Mentzer's viewpoint, of course, stands in stark contrast with Arnold's, both as a matter of approach and as a departure point for motivation. Bodybuilding writer Jack Neary reported that "after the [1980] Olympia, defending champ Frank Zane would ask Arnold why he came back to compete. And Arnold would tell him "To get back at Mentzer and Boyer Coe; to show them they can't get away with knocking me and my training." (pg. 20, Muscle & Fitness; Olympia Report: Arnold's Victory Creates Controversy & Bitterness, by Jack Neary).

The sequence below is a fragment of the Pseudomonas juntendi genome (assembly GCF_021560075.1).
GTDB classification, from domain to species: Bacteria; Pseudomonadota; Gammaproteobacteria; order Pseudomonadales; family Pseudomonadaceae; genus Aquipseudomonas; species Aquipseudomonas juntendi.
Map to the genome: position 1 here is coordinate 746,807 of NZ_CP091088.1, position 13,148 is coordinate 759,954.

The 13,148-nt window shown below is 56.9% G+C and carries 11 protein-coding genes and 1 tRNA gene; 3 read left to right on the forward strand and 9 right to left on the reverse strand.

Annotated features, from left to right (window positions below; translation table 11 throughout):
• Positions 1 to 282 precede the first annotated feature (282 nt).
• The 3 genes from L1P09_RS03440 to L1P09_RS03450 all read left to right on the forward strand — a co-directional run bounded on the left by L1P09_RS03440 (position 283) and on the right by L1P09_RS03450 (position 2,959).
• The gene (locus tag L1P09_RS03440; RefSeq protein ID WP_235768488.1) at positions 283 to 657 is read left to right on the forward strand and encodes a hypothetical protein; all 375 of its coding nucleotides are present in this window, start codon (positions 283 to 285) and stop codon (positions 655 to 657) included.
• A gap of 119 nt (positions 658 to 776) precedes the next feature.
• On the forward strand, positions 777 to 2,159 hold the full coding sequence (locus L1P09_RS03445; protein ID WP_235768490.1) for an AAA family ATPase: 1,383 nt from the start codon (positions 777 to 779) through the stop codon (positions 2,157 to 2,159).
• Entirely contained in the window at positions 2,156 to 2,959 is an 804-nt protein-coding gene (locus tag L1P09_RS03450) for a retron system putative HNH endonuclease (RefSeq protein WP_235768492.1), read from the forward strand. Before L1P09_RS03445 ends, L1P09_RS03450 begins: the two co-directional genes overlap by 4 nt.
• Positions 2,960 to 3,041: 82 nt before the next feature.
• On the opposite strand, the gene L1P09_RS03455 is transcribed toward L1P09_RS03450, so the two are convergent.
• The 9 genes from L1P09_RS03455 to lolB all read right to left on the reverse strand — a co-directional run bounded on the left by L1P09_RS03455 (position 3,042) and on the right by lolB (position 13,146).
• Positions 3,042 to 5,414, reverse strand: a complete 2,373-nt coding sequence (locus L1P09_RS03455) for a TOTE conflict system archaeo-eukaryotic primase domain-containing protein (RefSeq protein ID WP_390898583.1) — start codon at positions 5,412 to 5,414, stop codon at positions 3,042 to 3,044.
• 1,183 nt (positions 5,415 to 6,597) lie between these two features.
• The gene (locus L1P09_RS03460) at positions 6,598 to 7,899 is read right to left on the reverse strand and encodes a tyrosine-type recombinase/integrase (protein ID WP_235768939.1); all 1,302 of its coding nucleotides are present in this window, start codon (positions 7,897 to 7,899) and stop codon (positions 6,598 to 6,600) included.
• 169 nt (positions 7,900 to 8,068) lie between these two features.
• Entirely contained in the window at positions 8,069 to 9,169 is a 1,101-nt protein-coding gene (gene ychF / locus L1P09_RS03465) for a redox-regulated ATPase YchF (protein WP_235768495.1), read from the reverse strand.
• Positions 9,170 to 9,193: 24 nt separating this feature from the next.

Such a mindset would have been entirely foreign to Mentzer; to compete to "show" others is external and unnecessary. Who cares what other people think about how you train? It's hardly worth the mental calories required to contemplate, as no matter what you believe, there are going to be others who disagree with it - even in such an exacting a science as mathematics there are disputes! Upsetting someone else's applecart for purely external motives reveals an interest more in the success or failure of others, than in the improvement of one's self. As Mentzer used to say, "the only one you can accurately compare yourself to is you!"